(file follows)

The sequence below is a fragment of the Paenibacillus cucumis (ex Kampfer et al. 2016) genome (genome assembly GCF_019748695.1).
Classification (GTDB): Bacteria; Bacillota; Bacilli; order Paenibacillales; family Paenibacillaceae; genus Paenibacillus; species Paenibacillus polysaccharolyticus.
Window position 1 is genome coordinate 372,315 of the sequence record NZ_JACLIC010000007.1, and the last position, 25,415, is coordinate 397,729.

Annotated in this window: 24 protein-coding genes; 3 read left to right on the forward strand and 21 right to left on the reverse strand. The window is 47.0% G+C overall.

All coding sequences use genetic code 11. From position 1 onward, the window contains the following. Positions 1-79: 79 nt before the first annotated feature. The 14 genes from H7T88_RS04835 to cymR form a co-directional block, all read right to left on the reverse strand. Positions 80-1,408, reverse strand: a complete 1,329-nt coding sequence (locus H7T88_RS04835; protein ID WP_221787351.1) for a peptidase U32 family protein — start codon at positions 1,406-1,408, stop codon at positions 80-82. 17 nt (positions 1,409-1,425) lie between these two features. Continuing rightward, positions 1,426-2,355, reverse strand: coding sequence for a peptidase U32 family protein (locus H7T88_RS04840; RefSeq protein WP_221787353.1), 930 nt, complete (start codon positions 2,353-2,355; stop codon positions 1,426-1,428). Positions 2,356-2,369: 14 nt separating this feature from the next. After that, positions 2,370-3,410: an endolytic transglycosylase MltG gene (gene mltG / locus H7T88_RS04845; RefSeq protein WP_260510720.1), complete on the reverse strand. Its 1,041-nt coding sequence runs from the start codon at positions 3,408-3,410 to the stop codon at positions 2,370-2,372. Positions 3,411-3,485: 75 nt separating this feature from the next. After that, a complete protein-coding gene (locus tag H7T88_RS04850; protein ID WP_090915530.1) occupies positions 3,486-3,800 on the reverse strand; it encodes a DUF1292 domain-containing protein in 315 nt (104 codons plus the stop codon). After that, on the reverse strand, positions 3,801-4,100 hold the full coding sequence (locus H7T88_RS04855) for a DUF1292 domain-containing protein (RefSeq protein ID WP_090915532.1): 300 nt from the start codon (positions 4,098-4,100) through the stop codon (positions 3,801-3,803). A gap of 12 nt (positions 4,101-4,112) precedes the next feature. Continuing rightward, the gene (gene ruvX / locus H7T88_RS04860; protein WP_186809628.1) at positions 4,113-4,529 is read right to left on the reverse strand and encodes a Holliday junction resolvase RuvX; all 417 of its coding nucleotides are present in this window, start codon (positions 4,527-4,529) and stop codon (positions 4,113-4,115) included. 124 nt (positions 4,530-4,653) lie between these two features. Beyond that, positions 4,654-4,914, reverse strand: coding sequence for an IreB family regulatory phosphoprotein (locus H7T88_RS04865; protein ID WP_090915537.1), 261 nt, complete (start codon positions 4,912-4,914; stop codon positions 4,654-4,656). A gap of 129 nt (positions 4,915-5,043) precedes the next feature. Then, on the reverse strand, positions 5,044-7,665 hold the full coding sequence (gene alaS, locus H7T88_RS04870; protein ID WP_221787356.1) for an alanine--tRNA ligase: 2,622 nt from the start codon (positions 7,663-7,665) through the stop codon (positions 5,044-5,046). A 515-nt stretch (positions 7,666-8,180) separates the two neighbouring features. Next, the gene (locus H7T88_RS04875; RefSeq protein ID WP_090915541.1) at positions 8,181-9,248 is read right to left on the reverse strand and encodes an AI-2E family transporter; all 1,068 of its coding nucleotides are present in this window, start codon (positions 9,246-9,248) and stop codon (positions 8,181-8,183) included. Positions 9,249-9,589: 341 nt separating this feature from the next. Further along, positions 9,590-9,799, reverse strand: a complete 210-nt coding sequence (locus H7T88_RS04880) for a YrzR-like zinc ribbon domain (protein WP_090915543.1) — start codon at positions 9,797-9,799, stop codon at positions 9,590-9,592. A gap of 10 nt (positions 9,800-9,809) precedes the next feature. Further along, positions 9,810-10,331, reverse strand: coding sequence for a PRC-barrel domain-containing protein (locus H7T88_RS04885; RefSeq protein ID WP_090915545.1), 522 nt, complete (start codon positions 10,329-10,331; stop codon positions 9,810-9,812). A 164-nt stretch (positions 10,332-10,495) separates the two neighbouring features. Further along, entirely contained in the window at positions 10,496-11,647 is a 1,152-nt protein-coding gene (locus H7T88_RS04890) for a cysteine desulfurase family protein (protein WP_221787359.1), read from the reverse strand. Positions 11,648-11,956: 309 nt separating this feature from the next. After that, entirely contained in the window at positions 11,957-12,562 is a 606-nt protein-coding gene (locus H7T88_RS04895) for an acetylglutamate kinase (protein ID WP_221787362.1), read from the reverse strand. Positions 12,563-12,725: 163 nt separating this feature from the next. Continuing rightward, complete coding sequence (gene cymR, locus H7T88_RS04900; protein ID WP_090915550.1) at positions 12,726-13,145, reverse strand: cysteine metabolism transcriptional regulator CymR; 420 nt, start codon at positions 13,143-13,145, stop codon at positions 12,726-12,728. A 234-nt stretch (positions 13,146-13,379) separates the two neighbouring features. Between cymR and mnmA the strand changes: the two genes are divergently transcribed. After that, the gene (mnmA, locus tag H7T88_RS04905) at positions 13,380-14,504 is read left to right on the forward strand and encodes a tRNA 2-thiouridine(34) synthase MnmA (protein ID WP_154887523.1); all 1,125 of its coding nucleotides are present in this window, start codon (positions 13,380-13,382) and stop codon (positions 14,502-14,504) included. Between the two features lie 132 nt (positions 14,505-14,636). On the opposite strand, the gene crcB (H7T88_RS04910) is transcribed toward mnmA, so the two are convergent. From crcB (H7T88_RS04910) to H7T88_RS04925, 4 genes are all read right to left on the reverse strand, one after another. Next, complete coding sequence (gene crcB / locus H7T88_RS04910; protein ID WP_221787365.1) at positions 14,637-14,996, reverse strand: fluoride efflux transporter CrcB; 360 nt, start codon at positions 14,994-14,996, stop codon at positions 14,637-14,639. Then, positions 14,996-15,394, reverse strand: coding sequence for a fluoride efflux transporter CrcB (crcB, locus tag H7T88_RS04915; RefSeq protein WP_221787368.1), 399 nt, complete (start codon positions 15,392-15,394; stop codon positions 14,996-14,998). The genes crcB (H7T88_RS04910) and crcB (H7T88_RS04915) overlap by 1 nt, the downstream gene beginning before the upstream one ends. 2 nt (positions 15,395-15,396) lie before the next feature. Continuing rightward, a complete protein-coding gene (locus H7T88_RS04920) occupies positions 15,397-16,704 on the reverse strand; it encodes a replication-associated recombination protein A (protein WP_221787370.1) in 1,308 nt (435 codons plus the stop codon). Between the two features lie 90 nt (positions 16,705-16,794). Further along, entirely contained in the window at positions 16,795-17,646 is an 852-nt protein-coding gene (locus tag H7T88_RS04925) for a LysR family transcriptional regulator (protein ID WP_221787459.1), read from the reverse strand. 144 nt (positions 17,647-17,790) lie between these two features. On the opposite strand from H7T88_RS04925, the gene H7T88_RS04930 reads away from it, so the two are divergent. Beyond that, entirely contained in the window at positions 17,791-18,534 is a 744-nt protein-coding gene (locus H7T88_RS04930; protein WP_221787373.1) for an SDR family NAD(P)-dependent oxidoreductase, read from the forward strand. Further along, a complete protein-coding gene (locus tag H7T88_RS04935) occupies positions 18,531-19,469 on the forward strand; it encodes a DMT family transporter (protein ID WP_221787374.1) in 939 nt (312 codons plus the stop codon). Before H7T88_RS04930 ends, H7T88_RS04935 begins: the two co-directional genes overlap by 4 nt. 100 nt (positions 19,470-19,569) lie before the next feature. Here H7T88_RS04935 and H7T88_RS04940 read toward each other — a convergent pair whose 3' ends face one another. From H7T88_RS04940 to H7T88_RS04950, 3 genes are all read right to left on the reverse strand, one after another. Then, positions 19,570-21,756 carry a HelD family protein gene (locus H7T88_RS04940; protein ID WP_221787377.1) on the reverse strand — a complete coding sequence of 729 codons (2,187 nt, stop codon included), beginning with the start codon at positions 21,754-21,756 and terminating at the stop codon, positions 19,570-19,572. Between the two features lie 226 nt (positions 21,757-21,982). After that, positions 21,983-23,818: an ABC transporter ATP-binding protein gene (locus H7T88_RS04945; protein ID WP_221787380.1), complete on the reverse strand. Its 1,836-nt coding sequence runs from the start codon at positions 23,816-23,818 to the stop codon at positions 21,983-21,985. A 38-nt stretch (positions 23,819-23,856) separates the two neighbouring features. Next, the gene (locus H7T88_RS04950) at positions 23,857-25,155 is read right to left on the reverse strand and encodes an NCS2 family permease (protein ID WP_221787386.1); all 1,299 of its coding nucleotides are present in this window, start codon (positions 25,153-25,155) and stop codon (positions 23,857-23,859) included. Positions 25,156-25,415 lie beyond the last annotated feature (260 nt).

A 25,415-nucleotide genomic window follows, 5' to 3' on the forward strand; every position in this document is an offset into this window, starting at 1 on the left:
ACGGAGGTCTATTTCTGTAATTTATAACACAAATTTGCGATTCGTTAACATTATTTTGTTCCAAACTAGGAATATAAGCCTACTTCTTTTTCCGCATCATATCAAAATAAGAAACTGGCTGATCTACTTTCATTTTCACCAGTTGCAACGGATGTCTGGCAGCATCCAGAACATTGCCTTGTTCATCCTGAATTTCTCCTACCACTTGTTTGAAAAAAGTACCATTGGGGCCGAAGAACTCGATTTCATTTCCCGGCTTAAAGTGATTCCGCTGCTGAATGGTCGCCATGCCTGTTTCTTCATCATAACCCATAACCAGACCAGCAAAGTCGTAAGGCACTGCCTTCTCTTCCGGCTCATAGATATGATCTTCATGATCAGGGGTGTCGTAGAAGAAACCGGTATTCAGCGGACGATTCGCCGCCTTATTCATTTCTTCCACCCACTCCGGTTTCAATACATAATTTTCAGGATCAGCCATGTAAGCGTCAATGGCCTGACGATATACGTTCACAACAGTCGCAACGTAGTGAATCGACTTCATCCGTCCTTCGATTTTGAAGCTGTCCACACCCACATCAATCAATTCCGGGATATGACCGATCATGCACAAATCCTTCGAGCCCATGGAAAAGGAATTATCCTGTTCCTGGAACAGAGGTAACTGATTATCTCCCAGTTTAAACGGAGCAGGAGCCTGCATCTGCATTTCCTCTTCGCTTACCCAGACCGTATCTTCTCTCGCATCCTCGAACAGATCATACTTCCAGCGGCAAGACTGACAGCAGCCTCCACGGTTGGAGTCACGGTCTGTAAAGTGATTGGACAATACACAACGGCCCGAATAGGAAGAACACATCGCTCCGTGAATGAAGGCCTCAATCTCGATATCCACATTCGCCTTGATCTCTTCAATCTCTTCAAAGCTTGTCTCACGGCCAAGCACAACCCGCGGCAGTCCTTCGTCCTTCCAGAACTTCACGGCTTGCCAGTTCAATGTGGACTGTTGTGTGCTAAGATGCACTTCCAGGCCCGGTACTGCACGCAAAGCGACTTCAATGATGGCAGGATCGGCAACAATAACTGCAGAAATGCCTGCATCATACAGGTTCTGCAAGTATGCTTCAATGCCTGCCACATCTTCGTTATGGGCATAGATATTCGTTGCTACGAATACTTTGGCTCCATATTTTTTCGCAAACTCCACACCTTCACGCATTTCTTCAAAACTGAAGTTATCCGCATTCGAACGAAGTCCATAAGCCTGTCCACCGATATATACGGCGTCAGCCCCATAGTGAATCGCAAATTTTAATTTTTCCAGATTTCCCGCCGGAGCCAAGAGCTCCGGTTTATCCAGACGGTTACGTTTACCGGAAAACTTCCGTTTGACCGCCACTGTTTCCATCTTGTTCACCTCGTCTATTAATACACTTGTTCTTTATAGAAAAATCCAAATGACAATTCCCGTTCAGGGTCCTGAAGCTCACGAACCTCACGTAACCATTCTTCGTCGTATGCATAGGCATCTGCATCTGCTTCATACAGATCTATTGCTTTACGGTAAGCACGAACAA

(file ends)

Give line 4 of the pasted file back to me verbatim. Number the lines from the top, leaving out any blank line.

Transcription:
Annotated in this window: 24 protein-coding genes; 3 read left to right on the forward strand and 21 right to left on the reverse strand. The window is 47.0% G+C overall.